Many organizations are doing their best to demotivate their employees whether they are aware of it or not. Giving out mostly meaningless achievement awards may motivate some, but it seems to rub many employees the wrong way. In an article for Forbes, Dina Gerdeman explains that when companies reward employees for what they consider to be good behavior, the result can be demotivating other employees and creating a decrease in production overall.
Gerdeman looks at a study called The Dirty Laundry of Employee Award Programs: Evidence from the Field by Harvard Business School Assistant Professor Ian Larking and professor Lamar Pierce and doctoral student Timothy Gubler from the Olin School of Business at Washington University in St. Louis. The study focused on an industrial laundry that had an award program for attendance. Any employees who had no instance of being late to work or absent had their name entered into drawings for gift cards. This program seemed like a wonderful idea, Gerdeman notes, because being absent or tardy in this and many other industries can result in a loss of a substantial amount of revenue. However, after taking a closer look at this study, it seems that the rewards program seemed to show an increase in worker turn out, but it also created problems that did not exist before:
First, employees ended up “gaming” the program, showing up on time only when they were eligible for the award and, in some cases, calling in sick rather than reporting late. Most interestingly, workers were 50 percent more likely to have an unplanned “single absence” after the award was implemented, suggesting that employees who would otherwise have arrived to work tardy on a certain day might instead either call in sick to avoid disqualification or else simply stay home because they would be disqualified from the award regardless.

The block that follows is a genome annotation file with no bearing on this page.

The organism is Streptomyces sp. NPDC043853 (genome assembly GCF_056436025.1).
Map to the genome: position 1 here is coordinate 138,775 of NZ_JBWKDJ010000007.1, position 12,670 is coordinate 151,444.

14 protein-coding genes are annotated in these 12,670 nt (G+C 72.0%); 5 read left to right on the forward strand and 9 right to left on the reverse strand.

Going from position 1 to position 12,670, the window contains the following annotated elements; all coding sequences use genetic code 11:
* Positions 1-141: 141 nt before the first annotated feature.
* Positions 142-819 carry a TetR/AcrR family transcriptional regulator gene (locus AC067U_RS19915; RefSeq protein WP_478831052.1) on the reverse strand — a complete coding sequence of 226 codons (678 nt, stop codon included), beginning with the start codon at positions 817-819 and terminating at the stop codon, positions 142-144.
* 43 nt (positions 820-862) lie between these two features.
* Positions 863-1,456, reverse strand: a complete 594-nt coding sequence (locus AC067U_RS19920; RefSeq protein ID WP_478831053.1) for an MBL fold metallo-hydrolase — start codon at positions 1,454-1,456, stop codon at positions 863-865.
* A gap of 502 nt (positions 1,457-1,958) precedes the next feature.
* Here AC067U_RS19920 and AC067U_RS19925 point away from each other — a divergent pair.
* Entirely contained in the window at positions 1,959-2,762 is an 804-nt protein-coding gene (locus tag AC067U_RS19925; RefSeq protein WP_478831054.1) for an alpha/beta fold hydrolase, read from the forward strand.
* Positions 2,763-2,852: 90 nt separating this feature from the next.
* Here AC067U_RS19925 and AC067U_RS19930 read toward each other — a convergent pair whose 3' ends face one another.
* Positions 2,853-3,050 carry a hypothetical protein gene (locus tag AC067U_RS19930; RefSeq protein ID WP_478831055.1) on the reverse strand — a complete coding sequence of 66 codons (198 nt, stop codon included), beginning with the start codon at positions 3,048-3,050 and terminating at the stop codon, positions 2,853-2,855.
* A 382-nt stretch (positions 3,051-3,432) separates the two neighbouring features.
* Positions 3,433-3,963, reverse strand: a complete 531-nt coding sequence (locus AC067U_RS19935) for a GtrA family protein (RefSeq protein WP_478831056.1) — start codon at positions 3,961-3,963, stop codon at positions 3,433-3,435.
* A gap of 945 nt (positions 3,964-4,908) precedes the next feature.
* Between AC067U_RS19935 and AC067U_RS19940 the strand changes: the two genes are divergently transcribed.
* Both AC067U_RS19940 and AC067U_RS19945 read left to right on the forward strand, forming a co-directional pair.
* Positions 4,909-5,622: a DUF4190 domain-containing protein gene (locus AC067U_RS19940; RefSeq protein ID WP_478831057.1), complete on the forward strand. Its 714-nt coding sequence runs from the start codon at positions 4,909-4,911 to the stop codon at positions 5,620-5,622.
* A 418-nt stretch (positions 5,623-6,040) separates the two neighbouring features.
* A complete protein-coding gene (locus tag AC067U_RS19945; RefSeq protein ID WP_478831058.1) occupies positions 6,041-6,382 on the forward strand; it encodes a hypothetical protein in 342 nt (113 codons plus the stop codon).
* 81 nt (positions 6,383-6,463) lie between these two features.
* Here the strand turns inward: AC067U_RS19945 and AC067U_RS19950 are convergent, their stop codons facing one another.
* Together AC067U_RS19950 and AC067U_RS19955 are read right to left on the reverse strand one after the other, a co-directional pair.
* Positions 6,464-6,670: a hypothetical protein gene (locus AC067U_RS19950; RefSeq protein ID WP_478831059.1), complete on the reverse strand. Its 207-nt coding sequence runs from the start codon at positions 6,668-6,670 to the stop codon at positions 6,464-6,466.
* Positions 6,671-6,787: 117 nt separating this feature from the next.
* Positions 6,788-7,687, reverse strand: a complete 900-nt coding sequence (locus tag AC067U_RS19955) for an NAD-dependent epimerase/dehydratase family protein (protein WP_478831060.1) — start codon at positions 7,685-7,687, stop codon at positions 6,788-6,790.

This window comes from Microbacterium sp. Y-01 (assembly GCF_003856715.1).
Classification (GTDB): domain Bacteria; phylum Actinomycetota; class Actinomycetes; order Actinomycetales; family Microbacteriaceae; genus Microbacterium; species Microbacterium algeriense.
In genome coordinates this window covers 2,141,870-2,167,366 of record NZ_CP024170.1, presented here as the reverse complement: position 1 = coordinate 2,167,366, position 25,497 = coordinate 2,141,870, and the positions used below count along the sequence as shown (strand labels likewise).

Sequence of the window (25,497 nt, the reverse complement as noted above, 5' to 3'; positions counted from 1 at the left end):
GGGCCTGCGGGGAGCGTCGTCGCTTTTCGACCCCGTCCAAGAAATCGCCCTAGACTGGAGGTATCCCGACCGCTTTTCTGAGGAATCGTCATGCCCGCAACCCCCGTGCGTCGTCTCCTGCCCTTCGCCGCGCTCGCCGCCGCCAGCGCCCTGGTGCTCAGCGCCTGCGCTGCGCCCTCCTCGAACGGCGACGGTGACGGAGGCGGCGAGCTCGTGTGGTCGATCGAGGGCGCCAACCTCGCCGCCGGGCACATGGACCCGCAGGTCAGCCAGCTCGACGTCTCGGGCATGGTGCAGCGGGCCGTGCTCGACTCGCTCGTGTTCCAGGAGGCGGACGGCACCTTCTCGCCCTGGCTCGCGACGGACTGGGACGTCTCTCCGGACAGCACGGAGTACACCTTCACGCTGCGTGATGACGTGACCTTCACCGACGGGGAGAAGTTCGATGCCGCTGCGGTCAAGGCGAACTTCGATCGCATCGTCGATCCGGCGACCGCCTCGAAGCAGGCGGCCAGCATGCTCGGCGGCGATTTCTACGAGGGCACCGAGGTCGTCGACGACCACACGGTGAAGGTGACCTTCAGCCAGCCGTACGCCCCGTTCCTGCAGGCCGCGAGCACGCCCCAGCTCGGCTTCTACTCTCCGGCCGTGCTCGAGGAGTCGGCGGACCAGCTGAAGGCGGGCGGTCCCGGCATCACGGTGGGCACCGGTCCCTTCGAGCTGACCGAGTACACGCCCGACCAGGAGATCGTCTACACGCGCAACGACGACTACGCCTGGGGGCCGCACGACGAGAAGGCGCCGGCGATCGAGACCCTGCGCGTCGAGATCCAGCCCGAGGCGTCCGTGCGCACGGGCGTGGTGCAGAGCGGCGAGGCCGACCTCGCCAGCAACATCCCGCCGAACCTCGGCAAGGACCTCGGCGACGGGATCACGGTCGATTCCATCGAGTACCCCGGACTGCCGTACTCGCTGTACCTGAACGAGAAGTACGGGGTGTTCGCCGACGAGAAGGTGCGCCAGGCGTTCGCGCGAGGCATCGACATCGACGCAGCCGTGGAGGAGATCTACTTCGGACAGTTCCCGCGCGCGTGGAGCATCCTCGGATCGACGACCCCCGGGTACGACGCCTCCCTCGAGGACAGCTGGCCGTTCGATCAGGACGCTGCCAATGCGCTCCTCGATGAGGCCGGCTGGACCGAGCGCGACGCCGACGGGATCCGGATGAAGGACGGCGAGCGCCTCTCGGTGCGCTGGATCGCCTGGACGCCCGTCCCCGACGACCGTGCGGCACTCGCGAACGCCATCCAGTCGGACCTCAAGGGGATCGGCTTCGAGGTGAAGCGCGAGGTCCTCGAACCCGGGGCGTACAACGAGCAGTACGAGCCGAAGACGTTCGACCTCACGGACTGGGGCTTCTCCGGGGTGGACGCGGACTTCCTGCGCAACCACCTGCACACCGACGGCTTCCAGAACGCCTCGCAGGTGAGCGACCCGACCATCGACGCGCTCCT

Also, while punctuality improved during the first few months of the program, old patterns of tardiness started to emerge in later months. And once employees became disqualified and the carrot of the award was out of their reach, their punctual behavior slipped back downhill. Larkin says this runs counter to what some people believe—that such an award program might instill a long-term pattern of on-time performance in workers.
What this shows is that many rewards programs do not instill habitual behavior as they are intended to. In many cases, employees learned to trick the system instead of making permanent improvements. Also, employees who met the requirements for the award but still did not receive it because someone else’s name was drawn developed a what’s-the-point attitude. Furthermore, employees who had be exhibiting the desired behavior before the rewards system was implemented became demotivated out of resentment. In their minds, people were being rewarded for what they should have been doing in the first place. The hardest workers were left to wonder why they had not been rewarded for doing what they were supposed to from the get go.
This is not to say that all rewards are pointless and will demotivate. Companies should focus on rewarding employees who go above and beyond what is normally expected of them instead of rewarding people who are just fulfilling their basic job description. Also, employees should receive rewards based on past achievements instead of attempting to temporarily mold behavior for the reward. Motivation may not be simple in the work place, but it is often necessary. If you are going to reward your employees, make sure you aren’t inadvertently harming your own productivity in the process.